Part 2

Steve twisted his mouth to a lopsided grin. “You all trying to get back those points I won?” He laid out the word nutty. “I’m cleaning up tonight. Fifteen points.”

“You could say that,” Ward agreed. He handed Steve a sandwich. “Have one of these. Peggy’s speciality.”

Steve took a big bite before Dulcie could stop him. “Hey, very good, Peggy. Could use a little salt though. What kind of sandwich is it?”

“I don’t use salt. Just something I like to whip up for company. Have one, Dulcie.”

Dulcie smiled, setting the sandwich beside her glass. “My turn?” she asked brightly. Turning her and Steve’s pockets might give some small protection. It once saved an ancestor from a death trap. One hand to her chin, she used the other to pull the pocket of her slacks out.


She brushed each tile with the ring then spelled out the word strong. “It’s a shame no one else from the office is here. I was looking forward to meeting everyone.”

“There’s just Steve and me.” Ward’s smooth explanation sent warning tingles to Dulcie’s mind. The room felt cooler now. Shadows flickered in the hall way. “My turn. Mind. Now that’s a good word.”

“I can top that, darling. Doorkeeper.” Peggy’s eyes opened wide for a moment as she smiled at Ward. He glanced at Steve, one eyebrow raised a fraction.

“That you did, my dear.” He turned a bland face to Dulcie and Steve. “Your turn.”

Steve screwed up his face, studying his tiles. “Wow, this is getting tougher. You two play this game a lot?”

“We find it’s a lovely way to pass the evening.” Peggy put her hands in her lap. Somewhere in the back of the house, Dulcie heard a creak, as if something shifted against a wall. The air grew close, cooler. Darkness hung outside the lamp lights.

“Got one. Skill. Talk about reaching.” The word attached to Dulcie’s last word. “Your turn, Dulcie.” His words slurred but he didn’t notice.


She had to get him out of here before the game ended. A sharp scent from her untouched sandwich bit her nose. Studying her tiles, she leaned toward Steve. She twisted her ring but what little protection it afforded did not go past her hand. “Let me see.” She fiddled with the tiles. Nothing. She racked her mind for something, anything.

Her nose tingled. “Excuse me.”

Dulcie picked up her purse, digging. Debris from past lunches, salt, ketchup packets, old napkins met her fingers. She grabbed a napkin, palming the salt packet and dabbed at her nose.

She sat upright. “Looks like I need to trade letters.” Thrusting her hand in and out of the bag, Dulcie felt the cold clinging of worn leather. Reading the tiles, she allowed a tiny smile. “Raven. The guardian.”

Ward frowned then shifted his face to a bemused pout. Peggy’s mouth twitched. “Guardian?” She shifted, hands under the table. The shadows thickened.

Ward leaned back in his chair. “Ravens. We don’t let any roost around here.” He clicked out three tiles to make a new word on Dulcie’s. “Ravenous.”

Steve shook his head, forcing his eyes open. “Is it getting warm in here?” He blinked.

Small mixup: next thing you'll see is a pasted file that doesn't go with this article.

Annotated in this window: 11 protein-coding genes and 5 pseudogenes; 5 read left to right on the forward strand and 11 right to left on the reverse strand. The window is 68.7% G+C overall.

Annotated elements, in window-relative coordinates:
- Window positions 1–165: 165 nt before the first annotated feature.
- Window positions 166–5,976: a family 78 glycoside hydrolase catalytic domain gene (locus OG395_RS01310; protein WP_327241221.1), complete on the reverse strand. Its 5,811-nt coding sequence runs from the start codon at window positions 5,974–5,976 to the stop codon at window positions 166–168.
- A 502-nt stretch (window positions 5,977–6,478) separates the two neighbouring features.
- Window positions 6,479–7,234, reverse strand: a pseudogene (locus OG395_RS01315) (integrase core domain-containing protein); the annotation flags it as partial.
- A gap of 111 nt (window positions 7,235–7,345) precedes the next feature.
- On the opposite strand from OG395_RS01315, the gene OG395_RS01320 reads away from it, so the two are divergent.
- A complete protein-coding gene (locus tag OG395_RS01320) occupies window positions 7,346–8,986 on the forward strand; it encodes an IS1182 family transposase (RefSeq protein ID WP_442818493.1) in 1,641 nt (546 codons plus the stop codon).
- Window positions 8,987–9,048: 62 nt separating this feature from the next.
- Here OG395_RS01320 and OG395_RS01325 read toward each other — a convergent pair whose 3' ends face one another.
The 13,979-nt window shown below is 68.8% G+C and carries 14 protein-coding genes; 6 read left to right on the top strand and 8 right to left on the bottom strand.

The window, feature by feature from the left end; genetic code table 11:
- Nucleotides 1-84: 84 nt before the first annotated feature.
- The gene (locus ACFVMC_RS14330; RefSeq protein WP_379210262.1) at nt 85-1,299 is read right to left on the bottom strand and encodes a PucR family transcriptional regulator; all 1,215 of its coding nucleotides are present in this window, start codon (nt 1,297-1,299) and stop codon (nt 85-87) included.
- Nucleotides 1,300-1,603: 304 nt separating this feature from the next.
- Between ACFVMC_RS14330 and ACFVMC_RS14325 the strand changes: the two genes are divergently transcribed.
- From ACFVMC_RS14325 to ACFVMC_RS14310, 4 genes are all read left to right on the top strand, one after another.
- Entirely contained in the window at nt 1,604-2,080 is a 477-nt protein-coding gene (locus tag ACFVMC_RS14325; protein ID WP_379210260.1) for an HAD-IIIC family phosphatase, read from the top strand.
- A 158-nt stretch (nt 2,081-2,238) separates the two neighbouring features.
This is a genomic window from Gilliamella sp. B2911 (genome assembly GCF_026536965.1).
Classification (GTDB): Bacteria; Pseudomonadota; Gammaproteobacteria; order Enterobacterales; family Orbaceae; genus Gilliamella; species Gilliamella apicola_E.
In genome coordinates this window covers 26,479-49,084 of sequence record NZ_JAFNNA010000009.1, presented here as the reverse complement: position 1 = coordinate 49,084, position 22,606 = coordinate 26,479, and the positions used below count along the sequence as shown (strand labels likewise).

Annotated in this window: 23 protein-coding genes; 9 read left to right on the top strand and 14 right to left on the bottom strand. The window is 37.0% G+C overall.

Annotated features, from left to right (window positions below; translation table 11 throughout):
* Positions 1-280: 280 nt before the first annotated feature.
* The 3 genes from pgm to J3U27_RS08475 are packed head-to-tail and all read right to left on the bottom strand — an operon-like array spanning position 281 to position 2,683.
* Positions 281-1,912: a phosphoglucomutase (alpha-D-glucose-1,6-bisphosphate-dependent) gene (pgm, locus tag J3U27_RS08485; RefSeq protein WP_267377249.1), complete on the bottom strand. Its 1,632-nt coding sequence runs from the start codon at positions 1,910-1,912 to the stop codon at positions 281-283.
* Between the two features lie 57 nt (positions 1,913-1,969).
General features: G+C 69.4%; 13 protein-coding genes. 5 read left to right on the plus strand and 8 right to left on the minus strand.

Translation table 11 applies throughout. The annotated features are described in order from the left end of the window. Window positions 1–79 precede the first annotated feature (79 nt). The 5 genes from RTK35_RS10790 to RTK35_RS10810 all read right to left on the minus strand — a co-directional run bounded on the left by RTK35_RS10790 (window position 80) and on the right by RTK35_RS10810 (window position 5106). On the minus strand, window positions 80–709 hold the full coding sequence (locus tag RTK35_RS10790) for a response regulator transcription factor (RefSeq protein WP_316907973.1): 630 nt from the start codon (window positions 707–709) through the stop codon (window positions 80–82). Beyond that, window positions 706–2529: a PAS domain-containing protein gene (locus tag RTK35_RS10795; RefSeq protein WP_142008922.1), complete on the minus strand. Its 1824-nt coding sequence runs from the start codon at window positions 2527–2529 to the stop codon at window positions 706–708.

Peggy and Ward watched him, cats eying a canary. Peggy’s tiny pink tongue flickered in and out. Dulcie swallowed. Behind her, faint scrabbling noises came from the dark hallway.

“Here, Steve.” She shoved the glass into his hand. He drank automatically, a slightly dazed smile on his face. Quickly, she turned the pocket of his trousers. The Kellers didn’t notice.

“Thanks, Honey. My turn?” He studied the board, frowned and began to hum an old pop tune. “How about this. Vain.” A silly grin creased his face.

Ward and Peggy sat back in their chairs, predators gathering muscles to spring. Twisting her ring, Dulcie looked around the room. Steve sat on her right, the front door beyond him. Until the game ended, they were safe. She had to act soon. But with what?


The tissue in her hand brushed the ring. Her purse. Salt. “Oh, this nose.” She bent as if getting another tissue. Palming a salt packet in her left hand, she wiped her nose with the new tissue then shook the leather bag. Thumb against the tiny paper tube now inside the bag, she pressed it open scattering salt among the tile. Acrid smoke began to curl out.

Peggy jumped up, sweeping the bag to the floor. Tiles, salt and bits of leather scattered in front of Ward. Dulcie jerked Steve to his feet, racing for the front door. As she dragged it open, a huge raven, wings blacker than the darkness swooped overhead, settling on their car roof. Steve stumbled, almost balking when the bird lifted its wings.

Dulcie shoved him in the suddenly open car door, scrambling in on the drivers side. A rising howl tore from the now dark cottage. Peggy, humpbacked and huge stood over Ward. He groveled, just out of reach from her claws.

“No, Peggy, No! I’ll find someone! I promise!” He crouched, arms flailing in the grip of the dark form growing from Peggy. Dulcie started the car, eyes on the rear view mirror, Steve passed out beside her. The raven cawed once then beat its wings, pushing the little car to safety down the narrow lane. As they sped away, Dulcie heard a ragged gnawing sucking of something being drawn down behind the stone walls of the cottage.